The use of vacuum technology for carburizing has always shown the most potential for improving the manufacturing process by reducing both processing time and the number of manufacturing steps required to produce a part.[1] These savings are achieved by increased productivity, resulting in lower part cost and reduced total cost of ownership.

Lower part costs can also be achieved by optimizing the case-depth uniformity of parts during the low-pressure carburizing (LPC) process. For this, the carburizing process and influencing parameters – such as positioning of the parts within the load, uniformity of heating and quality of thermal-processing equipment utilized – need to be analyzed and optimized. The first step in doing so, however, is to understand the emergence of LPC and the advantages it offers for producing high-quality gears.


The Evolution of Low-Pressure Carburizing

In the 1960s, development work began to provide LPC technology that was fully competitive with gas carburizing. While, at the time, LPC offered a myriad of benefits with respect to process time, component quality and minimized fluid burn-off and heat emissions, it still had a high amount of soot forming in the furnace. In addition, there were high maintenance requirements when propane was used as a carburizing gas with relatively high partial pressures. In the mid-1990s, however, acetylene was discovered to have superior qualities as a reactive gas in LPC (AvaC®).[2,3] This historical development of LPC technology can be seen in Table 1.

Overall, what the history demonstrates is that for the technology to succeed, an effective combination of process development (AvaC) and equipment design – such as Ipsen’s Turbo²Treater® vacuum furnace – had to be found.


The Role of Low-Pressure Carburizing

When it comes to LPC in vacuum furnaces, the goal is clear: to carburize all workpiece components within a load uniformly to the same surface carbon content and to the same case depth. Overall, LPC is marked by its ability to provide precise process control, which, in turn, results in uniform part microstructures, process repeatability and a reduction in manufacturing and maintenance costs.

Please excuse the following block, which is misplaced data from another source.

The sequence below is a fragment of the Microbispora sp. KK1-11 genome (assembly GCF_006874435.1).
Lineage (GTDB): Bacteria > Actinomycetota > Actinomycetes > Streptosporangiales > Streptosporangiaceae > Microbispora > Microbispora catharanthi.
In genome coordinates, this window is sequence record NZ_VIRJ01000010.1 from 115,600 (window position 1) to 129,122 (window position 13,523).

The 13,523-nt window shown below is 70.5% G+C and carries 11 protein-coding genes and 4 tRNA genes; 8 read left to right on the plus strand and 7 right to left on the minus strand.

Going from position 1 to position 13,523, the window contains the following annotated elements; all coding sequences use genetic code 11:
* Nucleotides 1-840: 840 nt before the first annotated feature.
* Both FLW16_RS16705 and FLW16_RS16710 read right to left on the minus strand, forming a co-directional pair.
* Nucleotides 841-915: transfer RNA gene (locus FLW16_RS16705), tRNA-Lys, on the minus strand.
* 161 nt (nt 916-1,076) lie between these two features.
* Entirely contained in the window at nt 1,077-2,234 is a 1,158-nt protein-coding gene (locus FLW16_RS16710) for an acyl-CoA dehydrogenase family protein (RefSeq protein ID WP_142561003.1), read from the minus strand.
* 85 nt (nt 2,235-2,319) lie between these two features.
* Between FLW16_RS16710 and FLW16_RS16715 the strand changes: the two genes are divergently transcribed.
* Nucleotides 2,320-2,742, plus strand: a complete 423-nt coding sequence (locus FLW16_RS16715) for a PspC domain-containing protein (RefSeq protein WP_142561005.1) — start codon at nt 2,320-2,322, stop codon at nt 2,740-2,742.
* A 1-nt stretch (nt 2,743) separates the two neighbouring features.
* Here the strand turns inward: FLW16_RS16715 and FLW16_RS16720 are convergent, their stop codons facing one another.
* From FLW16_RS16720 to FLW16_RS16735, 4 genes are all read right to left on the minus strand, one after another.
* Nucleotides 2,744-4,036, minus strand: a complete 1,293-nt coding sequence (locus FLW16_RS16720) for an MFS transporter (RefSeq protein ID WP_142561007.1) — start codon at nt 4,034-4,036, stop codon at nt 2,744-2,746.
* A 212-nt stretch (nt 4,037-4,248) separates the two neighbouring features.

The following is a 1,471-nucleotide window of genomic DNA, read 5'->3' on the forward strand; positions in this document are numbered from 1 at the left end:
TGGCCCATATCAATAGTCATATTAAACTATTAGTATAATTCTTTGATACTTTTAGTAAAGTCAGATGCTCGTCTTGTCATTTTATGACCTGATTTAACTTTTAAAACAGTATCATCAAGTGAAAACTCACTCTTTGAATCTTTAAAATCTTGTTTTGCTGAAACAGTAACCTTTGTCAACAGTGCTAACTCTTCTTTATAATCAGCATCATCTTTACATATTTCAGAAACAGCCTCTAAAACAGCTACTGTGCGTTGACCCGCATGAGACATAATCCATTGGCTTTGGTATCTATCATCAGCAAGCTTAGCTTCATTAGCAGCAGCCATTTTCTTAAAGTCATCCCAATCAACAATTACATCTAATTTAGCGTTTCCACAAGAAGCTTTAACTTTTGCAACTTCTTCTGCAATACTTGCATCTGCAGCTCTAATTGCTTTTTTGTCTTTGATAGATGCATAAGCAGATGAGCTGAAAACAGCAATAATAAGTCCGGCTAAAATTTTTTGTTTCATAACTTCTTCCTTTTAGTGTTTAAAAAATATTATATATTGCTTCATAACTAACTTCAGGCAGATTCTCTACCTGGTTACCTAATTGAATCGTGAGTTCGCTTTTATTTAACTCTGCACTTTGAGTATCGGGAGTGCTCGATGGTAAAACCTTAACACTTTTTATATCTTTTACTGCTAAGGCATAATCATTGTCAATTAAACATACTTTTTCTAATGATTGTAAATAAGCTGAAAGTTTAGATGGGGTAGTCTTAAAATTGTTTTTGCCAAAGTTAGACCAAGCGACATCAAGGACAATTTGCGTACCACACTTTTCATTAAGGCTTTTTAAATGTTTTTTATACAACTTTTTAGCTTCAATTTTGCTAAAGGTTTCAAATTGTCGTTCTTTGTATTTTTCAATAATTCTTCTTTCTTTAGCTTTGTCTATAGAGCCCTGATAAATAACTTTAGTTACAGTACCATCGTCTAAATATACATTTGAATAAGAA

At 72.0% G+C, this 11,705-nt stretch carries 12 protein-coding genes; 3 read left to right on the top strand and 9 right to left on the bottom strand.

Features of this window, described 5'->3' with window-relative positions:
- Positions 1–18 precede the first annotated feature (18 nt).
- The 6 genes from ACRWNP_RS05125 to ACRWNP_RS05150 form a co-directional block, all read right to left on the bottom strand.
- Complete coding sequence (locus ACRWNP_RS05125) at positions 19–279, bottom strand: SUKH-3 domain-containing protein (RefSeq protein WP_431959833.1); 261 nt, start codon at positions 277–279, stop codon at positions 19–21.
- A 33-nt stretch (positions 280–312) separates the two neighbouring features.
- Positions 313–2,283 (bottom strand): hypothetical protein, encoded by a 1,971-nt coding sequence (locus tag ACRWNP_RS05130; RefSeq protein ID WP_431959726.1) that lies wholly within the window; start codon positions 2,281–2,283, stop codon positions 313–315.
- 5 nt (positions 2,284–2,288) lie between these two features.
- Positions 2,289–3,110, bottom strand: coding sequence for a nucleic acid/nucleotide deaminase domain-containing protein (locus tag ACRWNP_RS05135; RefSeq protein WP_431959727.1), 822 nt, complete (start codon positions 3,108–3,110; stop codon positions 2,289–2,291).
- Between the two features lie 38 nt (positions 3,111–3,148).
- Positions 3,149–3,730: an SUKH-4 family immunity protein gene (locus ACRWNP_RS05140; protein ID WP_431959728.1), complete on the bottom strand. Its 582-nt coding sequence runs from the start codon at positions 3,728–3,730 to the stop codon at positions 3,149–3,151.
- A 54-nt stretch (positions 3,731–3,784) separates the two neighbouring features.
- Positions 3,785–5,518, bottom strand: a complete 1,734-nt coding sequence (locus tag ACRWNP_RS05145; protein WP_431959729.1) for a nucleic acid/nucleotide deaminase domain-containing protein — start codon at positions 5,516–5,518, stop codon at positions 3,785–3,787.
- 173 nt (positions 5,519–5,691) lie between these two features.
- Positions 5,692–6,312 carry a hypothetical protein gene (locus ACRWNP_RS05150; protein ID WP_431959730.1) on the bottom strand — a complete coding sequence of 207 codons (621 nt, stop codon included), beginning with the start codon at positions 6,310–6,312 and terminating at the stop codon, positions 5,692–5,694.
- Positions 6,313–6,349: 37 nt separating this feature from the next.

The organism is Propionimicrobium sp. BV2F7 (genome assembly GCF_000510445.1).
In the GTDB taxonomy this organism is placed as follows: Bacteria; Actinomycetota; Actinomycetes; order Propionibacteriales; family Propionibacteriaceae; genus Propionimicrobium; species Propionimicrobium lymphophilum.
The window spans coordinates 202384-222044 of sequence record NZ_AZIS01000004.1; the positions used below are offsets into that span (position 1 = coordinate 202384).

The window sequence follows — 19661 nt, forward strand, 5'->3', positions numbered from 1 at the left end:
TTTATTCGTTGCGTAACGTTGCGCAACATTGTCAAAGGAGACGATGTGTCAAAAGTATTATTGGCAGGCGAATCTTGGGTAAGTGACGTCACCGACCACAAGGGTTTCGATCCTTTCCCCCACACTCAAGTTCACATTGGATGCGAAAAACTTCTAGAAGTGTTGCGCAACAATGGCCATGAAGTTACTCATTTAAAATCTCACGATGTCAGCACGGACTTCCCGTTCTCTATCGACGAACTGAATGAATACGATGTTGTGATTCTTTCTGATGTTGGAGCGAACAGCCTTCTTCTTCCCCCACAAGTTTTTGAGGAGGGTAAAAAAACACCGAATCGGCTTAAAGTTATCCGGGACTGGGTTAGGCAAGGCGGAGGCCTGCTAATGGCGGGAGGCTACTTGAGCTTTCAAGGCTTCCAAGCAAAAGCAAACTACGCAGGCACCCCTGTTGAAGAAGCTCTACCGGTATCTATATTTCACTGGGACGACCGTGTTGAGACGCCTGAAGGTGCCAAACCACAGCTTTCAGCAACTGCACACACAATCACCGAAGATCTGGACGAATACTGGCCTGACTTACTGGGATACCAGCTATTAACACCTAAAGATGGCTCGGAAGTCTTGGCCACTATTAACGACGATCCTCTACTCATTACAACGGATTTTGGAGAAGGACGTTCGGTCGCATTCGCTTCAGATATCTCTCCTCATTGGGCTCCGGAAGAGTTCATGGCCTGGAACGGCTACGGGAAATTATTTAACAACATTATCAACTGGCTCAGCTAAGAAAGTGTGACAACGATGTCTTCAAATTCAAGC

It is important to note that the vacuum heat-treating equipment utilized plays a significant role in the ability of LPC to achieve such precise process control. An example of such equipment is the Turbo²Treater vacuum furnace (the furnace), which features high quench speeds and uniform cooling and heating of the parts – all essential components for consistently achieving enhanced part quality and repeatability.

One of several processes that this heat-treating vacuum furnace offers is Ipsen’s patented AvaC process (acetylene vacuum carburizing), which lends itself extremely well to utilization in combination with high-pressure gas quenching (HPGQ) and is ideally suited for integration into production lines.


Why AvaC? A Process Overview

It has been found that the process produces twice the carbon availability as compared to traditional carburizing agents, resulting in excellent carbon transfer into the parts. AvaC (the process) also has the advantage of producing an oxidation-free surface microstructure while allowing complex-geometry components to be evenly carburized. Wherever possible, it is used in combination with dry HPGQ as the hardening step. This provides the industry with a safe, environmentally friendly, clean and flexible case-hardening process, which – when compared with oil quenching – also has a potential for reducing distortion and improving case-depth uniformity.